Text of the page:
Mr Makdissi said that the army did not send tanks into the village and security forces remained in their defensive positions.

House-to-house attacks

Any civilian deaths, he said, were the result of "armed terrorist gangs" going house to house and killing men, women and children.

But according to activists and eyewitnesses interviewed by the BBC, other media and human rights groups, army shelling paved the way for a concerted ground attack by the shabiha.

Their reports suggest that men from the shabiha entered people's houses in army fatigues and either cut their throats or shot them in the head from approximately 16:00 to 01:00 on Saturday morning.

One opposition activist from the area, Hamza Omar, told the BBC: "The shabiha militias attacked the houses. They had no mercy. We took pictures of children, under 10 years [old] their hands tied, and shot at close range."

If that is the case, it is possible the killers were drawn from a string of largely Alawite villages to the south of Houla region. Fearing reprisals, some residents there have apparently been donating blood to help the approximately 300 injured.

Many of the dead come from the extended Abdul Razak family, which has a cluster of houses near to each other in the village.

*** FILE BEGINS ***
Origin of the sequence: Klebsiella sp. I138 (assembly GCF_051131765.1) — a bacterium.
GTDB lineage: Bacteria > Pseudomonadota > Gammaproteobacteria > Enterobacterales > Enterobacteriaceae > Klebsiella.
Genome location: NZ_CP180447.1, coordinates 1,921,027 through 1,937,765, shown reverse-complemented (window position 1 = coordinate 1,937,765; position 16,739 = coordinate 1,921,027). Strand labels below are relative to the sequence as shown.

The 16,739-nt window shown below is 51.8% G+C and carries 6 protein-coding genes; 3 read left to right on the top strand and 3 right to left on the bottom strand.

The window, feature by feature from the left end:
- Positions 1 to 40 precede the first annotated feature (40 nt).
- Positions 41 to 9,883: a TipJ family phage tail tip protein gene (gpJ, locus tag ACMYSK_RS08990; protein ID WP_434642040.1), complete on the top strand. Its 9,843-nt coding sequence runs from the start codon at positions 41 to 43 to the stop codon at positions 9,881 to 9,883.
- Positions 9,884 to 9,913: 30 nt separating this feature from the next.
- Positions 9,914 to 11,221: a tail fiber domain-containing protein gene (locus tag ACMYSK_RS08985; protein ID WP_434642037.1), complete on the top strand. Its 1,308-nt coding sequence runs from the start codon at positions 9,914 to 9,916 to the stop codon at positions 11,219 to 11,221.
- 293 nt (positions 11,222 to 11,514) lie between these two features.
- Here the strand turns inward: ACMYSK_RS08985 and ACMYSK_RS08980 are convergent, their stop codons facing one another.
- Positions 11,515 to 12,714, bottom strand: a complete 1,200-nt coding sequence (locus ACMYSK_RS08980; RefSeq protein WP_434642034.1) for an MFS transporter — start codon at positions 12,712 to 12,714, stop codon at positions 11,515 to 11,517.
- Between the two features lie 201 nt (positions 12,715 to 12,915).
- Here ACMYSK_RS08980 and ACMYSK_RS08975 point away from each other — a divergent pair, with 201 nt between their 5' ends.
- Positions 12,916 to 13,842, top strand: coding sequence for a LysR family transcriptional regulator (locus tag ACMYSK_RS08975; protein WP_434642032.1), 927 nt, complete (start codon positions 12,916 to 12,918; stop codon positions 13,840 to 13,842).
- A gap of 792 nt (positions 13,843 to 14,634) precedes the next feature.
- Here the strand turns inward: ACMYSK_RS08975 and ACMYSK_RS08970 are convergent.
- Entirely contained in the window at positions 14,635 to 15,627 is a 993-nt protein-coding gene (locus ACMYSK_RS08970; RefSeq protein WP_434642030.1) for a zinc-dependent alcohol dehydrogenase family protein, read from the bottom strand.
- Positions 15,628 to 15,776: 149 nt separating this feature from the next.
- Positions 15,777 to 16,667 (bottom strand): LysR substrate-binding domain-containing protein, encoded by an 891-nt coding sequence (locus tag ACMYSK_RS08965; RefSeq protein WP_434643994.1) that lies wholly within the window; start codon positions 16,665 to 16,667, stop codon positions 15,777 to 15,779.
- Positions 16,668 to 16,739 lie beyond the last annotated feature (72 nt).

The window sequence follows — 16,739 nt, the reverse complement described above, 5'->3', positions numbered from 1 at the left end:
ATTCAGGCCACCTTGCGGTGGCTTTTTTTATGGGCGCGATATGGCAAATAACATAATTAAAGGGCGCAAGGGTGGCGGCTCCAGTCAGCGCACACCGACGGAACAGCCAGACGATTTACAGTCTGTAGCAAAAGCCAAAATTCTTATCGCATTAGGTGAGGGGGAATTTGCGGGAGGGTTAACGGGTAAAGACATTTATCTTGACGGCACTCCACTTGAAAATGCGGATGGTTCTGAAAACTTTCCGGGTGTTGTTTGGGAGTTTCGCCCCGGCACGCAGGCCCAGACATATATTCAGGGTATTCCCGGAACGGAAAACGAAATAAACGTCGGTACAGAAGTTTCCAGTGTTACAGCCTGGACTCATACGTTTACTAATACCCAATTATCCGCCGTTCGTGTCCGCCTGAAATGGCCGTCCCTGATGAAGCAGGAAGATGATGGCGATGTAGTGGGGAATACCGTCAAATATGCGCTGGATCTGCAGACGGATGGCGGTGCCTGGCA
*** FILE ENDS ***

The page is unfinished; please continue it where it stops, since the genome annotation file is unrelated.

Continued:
In an interview with Human Rights Watch, an elderly woman from the family recounted: "I was in the house with my three grandsons, three granddaughters, sister-in-law, daughter, daughter in-law and cousin.

"At about 18:30 we heard gunshots. I was in a room by myself when I heard the sound of a man. He was shouting and yelling at my family. I hid behind the door... They were wearing military clothes.

"After three minutes, I heard all my family members screaming and yelling... As I approached the door, I heard several gunshots. I heard the soldiers leaving. I looked outside the room and saw all of my family members shot."

'Heroic Syrian army'

Image caption,
The UN observer mission in Syria is investigating the massacre

These eyewitness accounts are by video evidence and have also been confirmed by the Syrian government, although they blamed terrorists for the attacks.

"Women, children and old men were shot dead. This is not the hallmark of the heroic Syrian army," foreign ministry spokesperson Jihad Makdissi told reporters in Damascus.

At a news conference in Moscow with his British counterpart William Hague on Monday, Russian foreign minister Sergei Lavrov said it was clear the army had used tank shells but not who shot civilians at point blank range.

Alexei Pushkov, chair of the international affairs committee of the Russian parliament, the Duma, was more explicit on Monday: "We have very strong doubts that those people who were shot at point-blank [range] and were stabbed, that this was the action of forces loyal to President Assad," he told the BBC.

"The shelling was probably the responsibility of the troops of Mr Assad, but the stabbing and point-blank firing was definitely from the other side."

The UN's Maj Gen Mood told the BBC that monitors are continuing their investigations in Taldou to try and uncover the truth about what the Security Council has called an "appalling and brutal crime".